Theodora Children’s Charity

“They gave my son a reason to smile again”

Ruth Larthwell, 42, from Kent, explains how Theodora Children’s Charity helped
her son George

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Just like many children, Ruth Larthwell’s son George, six, loves watching TV. However, there is one type of programme that he refuses to watch. “He doesn’t like anything about hospitals or doctors as it brings up difficult memories for him,” Ruth explains. In 2015, George spent four months in and out of hospital receiving treatment for acute myeloid leukaemia (AML) – an aggressive cancer of the myeloid cells, which is more commonly seen in adults.

Ruth and her husband Simon became concerned about George’s health in January 2015,
when he complained he couldn’t walk to school. “He’d always been able to walk for miles so it was quite unusual. However, I had just started driving so thought maybe he was just being a bit lazy.”

Shortly after, George developed swollen eyelids. “The GP gave him antibiotics for conjunctivitis and didn’t think there was anything severely wrong, but then he started getting night sweats. I took him back to the doctor, who told me George was probably just coming down with something.”

That weekend, Ruth and her family went out for dinner and George fell asleep at the restaurant. “I thought to myself, something definitely isn’t right – I can’t leave him like this any longer.”

The next day Ruth took George to A&E, where he was given a blood test. “We were stunned when they told us they thought George had leukaemia.”

Three days later, George was transferred to The Royal Marsden Hospital in Surrey and given more blood tests, which confirmed the diagnosis. “He was immediately given blood transfusions – as AML can interfere with the normal production of blood cells – and put on antibiotics. He was also given a lumbar puncture – where a needle is inserted between two of the bones in the base of the spine – to inject chemotherapy.”

Every day for ten days George received two chemotherapy drugs, followed by an 18-day break, then received another ten-day round of treatment. “Although patients are often sent home between treatments, George was very poorly so had to stay in hospital. He ended up staying there for eight weeks in total, which was really difficult for him to deal with,” Ruth explains.

“The chemotherapy affected his bowels and made him very weak so that he couldn’t walk anywhere – he had to be carried around a lot or he would use a wheelchair. He would also get painful ulcers in his mouth, so there were a lot of times when he couldn’t eat anything due to the pain he was experiencing.”

Although the hospital provided a school room and play room, George felt too unwell to use either of them. “It was such a shock for him and he didn’t like being there, so he closed himself off the whole time. He wouldn’t talk to many people and disliked all the poking and prodding that came with the medical procedures. As soon as we walked through the hospital doors he became very withdrawn, quiet and unhappy – nothing like his normal self.”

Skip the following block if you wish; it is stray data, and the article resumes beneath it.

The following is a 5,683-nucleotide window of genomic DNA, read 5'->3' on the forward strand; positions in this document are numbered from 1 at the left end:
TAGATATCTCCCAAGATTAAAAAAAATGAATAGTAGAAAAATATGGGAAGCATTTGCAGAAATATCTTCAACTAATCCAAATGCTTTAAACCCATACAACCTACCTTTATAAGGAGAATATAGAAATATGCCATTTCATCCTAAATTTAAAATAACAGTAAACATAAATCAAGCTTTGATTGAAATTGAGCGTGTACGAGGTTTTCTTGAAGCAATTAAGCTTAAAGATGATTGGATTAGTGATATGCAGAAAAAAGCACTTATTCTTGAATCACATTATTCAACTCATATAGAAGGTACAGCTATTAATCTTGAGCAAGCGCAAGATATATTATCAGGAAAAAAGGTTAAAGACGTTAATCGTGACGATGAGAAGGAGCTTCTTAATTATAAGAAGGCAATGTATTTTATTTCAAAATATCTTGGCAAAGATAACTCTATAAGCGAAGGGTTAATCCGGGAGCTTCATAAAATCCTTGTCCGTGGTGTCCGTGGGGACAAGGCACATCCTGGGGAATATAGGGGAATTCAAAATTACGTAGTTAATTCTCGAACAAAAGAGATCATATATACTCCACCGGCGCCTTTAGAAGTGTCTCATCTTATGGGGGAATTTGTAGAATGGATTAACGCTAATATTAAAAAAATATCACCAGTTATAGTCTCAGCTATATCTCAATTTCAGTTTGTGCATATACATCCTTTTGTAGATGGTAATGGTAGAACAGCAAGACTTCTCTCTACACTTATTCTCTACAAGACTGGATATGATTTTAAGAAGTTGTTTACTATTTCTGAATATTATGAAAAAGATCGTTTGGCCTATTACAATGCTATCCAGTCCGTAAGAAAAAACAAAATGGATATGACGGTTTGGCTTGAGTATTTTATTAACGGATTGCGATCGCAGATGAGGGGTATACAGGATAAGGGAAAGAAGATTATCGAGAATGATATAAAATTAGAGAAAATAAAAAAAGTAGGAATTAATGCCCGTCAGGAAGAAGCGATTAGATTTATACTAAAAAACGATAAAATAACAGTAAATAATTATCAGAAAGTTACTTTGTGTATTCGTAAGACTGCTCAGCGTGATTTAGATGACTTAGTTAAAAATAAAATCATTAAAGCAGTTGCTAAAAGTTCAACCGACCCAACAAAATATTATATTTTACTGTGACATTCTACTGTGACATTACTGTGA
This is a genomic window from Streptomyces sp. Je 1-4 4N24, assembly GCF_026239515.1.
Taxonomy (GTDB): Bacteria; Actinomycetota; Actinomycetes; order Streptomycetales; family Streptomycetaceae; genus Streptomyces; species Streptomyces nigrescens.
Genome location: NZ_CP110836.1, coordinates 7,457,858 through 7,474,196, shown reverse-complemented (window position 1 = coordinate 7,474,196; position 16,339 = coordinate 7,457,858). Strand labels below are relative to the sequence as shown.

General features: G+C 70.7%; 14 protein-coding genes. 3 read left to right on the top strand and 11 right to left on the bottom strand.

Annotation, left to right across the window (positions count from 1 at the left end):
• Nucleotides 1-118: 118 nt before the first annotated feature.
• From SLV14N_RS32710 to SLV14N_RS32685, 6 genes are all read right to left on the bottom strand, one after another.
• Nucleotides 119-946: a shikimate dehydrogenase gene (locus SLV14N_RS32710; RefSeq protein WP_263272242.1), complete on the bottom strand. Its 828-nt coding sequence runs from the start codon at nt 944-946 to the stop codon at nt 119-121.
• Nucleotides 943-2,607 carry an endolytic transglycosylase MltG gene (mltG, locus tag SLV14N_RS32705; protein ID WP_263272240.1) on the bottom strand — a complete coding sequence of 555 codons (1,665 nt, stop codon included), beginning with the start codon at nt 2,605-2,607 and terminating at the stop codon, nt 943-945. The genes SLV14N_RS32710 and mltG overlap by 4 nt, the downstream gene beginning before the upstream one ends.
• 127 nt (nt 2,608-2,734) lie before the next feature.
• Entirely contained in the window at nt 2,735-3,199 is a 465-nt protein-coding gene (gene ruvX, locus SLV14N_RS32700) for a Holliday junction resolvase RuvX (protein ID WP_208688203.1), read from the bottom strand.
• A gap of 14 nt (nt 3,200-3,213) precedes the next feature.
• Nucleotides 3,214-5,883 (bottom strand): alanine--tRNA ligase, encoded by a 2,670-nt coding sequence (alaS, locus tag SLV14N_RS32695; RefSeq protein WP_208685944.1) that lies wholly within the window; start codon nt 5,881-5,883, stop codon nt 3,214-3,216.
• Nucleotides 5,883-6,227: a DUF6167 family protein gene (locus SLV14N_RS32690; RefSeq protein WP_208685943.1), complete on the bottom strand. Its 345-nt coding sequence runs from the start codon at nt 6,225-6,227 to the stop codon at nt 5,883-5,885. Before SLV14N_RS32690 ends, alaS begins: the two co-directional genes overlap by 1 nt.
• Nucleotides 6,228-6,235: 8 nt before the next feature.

It was during this time that George was visited by Theodora Children’s Charity’s Giggle Doctors, who are professional performers – including actors, entertainers, magicians, musicians and singers – trained to work with sick and disabled children in hospital environments.

“The Giggle Doctors visited the hospital once a week and would come to entertain George
by his bedside. They would do all sorts of things like make his teddy squeak and talk to him, blow big bubbles or throw snowballs made of paper towels at each other, and they would call him King George, which made him laugh,” says Ruth. “Some days he wouldn’t really want to interact with them but would still be listening as they entertained the other children, but on other days when he was feeling well he would absolutely love it. Each day in hospital feels like it goes on forever, but those small visits make such a world of difference. It was a moment where we could just breathe again and experience something other than heartache and pain.”

After being discharged from hospital, George had two more rounds of treatment – lasting five days each, using a different chemotherapy drug – which ended in May 2015. “He is now in remission, so we just have to hope he doesn’t have a relapse, which would mean he would need a bone marrow transplant.

“We have days of feeling down and worrying, but then we just think how lucky we are to have him. Although his fitness isn’t as good as it was and he still gets really tired, he is already feeling much better and is back to being our George.”

Theodora Children’s Charity – THE FACTS

  • Theodora Children’s Charity (originally Theodora Children’s Trust) was founded in 1994 by two brothers, in loving memory of their mother Theodora Poulie.
  • Half a million children’s lives have been improved thanks to weekly visits from the Giggle Doctors.
  • Giggle Doctors are professional performers, trained to work with children with disabilities in hospital and hospice environments.
  • The team of 25 Theodora Giggle Doctors visit approximately 30,000 hospitalised children every year.
  • For more visit


The £83,452 raised by Theodora Children’s Charity will help boost the morale of sick, disabled and terminally ill children through visits from Giggle Doctors. It will help fund visits to 30,000 children, helping to distract them from the pain, worry and fear that can accompany a hospital stay.

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